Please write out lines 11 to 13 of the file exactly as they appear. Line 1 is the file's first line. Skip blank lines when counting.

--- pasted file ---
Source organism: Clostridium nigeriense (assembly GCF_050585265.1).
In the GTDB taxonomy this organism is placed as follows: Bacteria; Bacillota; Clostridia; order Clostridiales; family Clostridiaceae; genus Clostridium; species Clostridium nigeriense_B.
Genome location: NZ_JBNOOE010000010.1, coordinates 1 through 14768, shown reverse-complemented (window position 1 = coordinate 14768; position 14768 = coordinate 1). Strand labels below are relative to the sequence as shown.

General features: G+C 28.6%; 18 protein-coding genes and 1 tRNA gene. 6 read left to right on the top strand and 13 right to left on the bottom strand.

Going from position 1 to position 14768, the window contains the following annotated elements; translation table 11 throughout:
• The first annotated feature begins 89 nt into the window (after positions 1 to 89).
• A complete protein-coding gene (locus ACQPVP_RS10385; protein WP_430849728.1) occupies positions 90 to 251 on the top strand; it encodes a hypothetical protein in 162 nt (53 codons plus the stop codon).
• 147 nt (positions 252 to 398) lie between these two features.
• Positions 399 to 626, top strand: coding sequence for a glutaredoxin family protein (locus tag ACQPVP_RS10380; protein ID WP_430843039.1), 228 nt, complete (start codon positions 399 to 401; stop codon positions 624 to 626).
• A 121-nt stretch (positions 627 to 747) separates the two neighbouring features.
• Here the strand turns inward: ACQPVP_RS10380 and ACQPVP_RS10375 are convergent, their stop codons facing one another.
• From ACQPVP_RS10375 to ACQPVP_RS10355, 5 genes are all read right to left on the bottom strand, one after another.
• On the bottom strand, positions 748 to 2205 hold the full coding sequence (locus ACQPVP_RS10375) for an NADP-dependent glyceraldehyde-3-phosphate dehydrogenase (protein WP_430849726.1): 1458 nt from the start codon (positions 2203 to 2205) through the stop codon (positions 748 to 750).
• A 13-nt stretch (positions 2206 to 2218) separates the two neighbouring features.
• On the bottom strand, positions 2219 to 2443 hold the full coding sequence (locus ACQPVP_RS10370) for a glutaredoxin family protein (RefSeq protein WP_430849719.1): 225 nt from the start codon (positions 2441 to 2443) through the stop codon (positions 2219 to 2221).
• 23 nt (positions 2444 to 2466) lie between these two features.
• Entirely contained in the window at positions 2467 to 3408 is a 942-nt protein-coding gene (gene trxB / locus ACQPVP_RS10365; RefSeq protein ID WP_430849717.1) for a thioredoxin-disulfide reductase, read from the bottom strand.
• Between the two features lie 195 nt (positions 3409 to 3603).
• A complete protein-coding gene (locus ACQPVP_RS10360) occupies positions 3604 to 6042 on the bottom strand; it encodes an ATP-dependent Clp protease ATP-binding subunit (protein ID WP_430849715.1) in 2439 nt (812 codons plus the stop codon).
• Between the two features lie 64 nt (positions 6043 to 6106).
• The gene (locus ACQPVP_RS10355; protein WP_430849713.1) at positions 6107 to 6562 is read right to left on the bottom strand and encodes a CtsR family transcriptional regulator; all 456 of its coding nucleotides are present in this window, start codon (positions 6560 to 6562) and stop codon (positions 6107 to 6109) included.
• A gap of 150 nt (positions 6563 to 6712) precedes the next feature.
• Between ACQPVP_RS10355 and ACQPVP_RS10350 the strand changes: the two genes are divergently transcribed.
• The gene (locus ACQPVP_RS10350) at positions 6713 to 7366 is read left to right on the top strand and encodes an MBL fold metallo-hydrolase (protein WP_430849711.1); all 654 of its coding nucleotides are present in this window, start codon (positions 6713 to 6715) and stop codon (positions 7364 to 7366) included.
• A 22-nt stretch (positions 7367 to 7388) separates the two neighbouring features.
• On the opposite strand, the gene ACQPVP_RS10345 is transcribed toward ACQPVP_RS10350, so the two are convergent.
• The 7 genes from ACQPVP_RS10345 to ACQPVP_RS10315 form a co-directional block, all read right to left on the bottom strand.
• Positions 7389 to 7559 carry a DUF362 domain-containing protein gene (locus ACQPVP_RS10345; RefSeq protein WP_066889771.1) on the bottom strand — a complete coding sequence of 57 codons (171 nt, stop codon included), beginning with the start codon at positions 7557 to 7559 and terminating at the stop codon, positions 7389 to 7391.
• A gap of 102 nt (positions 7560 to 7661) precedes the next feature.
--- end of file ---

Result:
• Here the strand turns inward: ACQPVP_RS10380 and ACQPVP_RS10375 are convergent, their stop codons facing one another.
• From ACQPVP_RS10375 to ACQPVP_RS10355, 5 genes are all read right to left on the bottom strand, one after another.
• On the bottom strand, positions 748 to 2205 hold the full coding sequence (locus ACQPVP_RS10375) for an NADP-dependent glyceraldehyde-3-phosphate dehydrogenase (protein WP_430849726.1): 1458 nt from the start codon (positions 2203 to 2205) through the stop codon (positions 748 to 750).